Beacons, Pixels, Tags, and SDKs: Beacons (also sometimes referred to as web beacons or pixels) and tags are elements included in web pages to enable companies to collect data, serve advertising, and provide related services, such as measuring ad effectiveness or preventing fake ad traffic. They do this by allowing communication between a web browser and a server. A beacon is a small transparent image that is placed on a web page. A tag is a small piece of website code that is run by the web browser. An SDK is a piece of computer code that developers include in their mobile applications.
Cookie: A cookie is a small text file that is stored in a web browser by a website or ad server. By saving information in a cookie, websites and servers can remember preferences or recognize web browsers from one visit to another or from one website to another.
Non-Cookie Tracking Technologies and Device Identifiers: Companies sometimes use alternative methods that perform functions similar to cookies in order to identify unique browsers or devices. For example, some platforms, such as Apple’s iOS and Google’s Play Services for Android, provide unique IDs to be used for advertising. Additionally, mathematical or statistical techniques are sometimes used to try to identify devices. These "Statistical Identifiers" are not 100% accurate.
ID Synching: ID synching (sometimes also referred to as cookie syncing is a common and long-standing process in the digital advertising industry. It enables advertisers to link up data from multiple advertising platforms. (In other words, it helps advertisers buy ads in more than one place.)
Here’s an example of how it works. Let’s say you sell a product on your website. A customer visits your site. Your website stores a cookie to identify that customer’s browser, and the cookie contains an ID of 12345. You then associate that ID with information about what the customer shopped for on your site.
If you want to then use that information to advertise to that user, you might go to an online advertising marketplace to buy ads. In order to buy the right ads and show them to the right user, you’ll need to match your ID, which is 12345 to the ID that the marketplace has assigned to the same customer (which let’s say for this example is ABCDE).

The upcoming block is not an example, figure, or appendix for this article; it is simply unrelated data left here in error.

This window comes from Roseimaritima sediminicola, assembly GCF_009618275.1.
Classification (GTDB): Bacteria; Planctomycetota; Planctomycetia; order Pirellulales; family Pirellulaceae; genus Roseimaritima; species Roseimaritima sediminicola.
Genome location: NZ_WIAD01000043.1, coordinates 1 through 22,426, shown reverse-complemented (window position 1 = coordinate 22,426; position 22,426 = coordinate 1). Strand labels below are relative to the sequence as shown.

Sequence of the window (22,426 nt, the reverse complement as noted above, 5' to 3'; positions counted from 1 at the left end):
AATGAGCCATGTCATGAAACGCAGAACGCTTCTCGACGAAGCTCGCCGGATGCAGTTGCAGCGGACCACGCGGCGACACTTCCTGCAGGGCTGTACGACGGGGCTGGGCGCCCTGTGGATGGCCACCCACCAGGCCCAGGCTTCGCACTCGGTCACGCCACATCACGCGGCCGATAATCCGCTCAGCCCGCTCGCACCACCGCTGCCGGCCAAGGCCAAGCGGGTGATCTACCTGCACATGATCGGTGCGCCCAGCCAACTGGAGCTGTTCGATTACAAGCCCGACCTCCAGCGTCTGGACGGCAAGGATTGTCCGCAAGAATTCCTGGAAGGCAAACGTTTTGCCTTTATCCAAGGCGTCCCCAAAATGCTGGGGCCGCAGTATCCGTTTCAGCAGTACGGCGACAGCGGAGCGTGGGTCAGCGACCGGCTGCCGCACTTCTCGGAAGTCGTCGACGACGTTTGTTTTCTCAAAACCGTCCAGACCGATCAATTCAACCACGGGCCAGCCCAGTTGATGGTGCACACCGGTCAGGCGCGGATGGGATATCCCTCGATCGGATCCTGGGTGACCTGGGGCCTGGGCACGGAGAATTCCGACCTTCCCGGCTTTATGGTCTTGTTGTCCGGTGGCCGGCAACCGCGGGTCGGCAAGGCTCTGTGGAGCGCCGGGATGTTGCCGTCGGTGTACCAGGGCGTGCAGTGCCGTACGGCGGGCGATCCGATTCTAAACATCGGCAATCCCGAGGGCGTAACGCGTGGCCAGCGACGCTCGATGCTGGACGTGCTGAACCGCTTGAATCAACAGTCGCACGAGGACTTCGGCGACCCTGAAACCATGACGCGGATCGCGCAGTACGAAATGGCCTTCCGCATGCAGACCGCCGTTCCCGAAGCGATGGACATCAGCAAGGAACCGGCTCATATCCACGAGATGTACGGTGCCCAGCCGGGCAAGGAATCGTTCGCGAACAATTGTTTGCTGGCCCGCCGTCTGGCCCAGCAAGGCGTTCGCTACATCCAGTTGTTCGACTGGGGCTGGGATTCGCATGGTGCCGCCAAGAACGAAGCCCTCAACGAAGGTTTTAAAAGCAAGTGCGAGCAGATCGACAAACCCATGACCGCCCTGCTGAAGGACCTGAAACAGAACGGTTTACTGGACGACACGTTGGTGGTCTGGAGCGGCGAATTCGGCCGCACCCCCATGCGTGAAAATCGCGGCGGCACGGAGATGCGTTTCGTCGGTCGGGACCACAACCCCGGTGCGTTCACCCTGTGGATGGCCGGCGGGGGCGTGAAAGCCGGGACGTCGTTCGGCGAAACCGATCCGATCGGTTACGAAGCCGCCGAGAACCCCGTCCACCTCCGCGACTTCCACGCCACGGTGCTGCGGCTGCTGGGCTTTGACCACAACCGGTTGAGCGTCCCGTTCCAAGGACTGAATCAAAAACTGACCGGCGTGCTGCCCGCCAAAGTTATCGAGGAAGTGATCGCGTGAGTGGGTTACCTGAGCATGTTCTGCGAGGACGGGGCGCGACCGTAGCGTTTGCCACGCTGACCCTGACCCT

The result is a record that says ID 12345 = Marketplace ID ABCDE. That way, when the marketplace offers to sell you an ad to be shown to ABCDE, your system will know that ABCDE is the same as 12345, and you can pick the right ad to show the customer.
Cross-Device Mapping: Cross-device mapping is the process of making inferences that certain devices are related to each other, i.e. they belong to the same user or household. This is done using either “statistical” or “deterministic” methods (or a combination). “Statistical” refers to using mathematical techniques to make intelligent guesses that certain devices are related. “Deterministic” means using known relationships, for example logins that use the same email address or other personal information, to link multiple devices to a single user.
Interest-Based Advertising: Interest-based advertising uses information collected across multiple web sites or mobile apps to predict users' preferences and to show ads that are most likely to be of interest to them. For example, if a user visits a travel site or uses a travel app, she might see travel-related ads on another site or app. Advertisers may also use other information they have or can acquire about users’ interests. Users have choices with respect to this type of advertising, as discussed below.
Precise Geographic Location: A user’s device may be capable of sharing his or her precise geographic location with the apps or web pages he or she visits using that device. Devices use one or more methods to determine a user’s location, including GPS coordinates and information about wifi networks in the vicinity. Devices such as iPhone or Android phones typically ask for users’ consent before installing or using an app that accesses the device’s precise geographic location. The app, in turn, may make this information available to third-party advertising companies in order to make the ads you see more relevant.
Real-Time Transactions (Also called Real-Time Bidding or Programmatic Advertising): Advertising buyers are able to bid in "real time" for the opportunity to show an online advertisements when a web page is loaded or an app is used. The winning bidder gets to show its ad.
The explanations above are simplified. There are many resources available on the web to learn more about these concepts and online advertising in general. Although we have no responsibility for the content of these sites, we offer the following as additional places to learn more:
All About Cookies: www.allaboutcookies.org
AboutAds.info, For Consumers page: www.aboutads.info/consumers
The Network Advertising Initiative: networkadvertising.org/managing/learn_more.asp
About web browser cookie settings: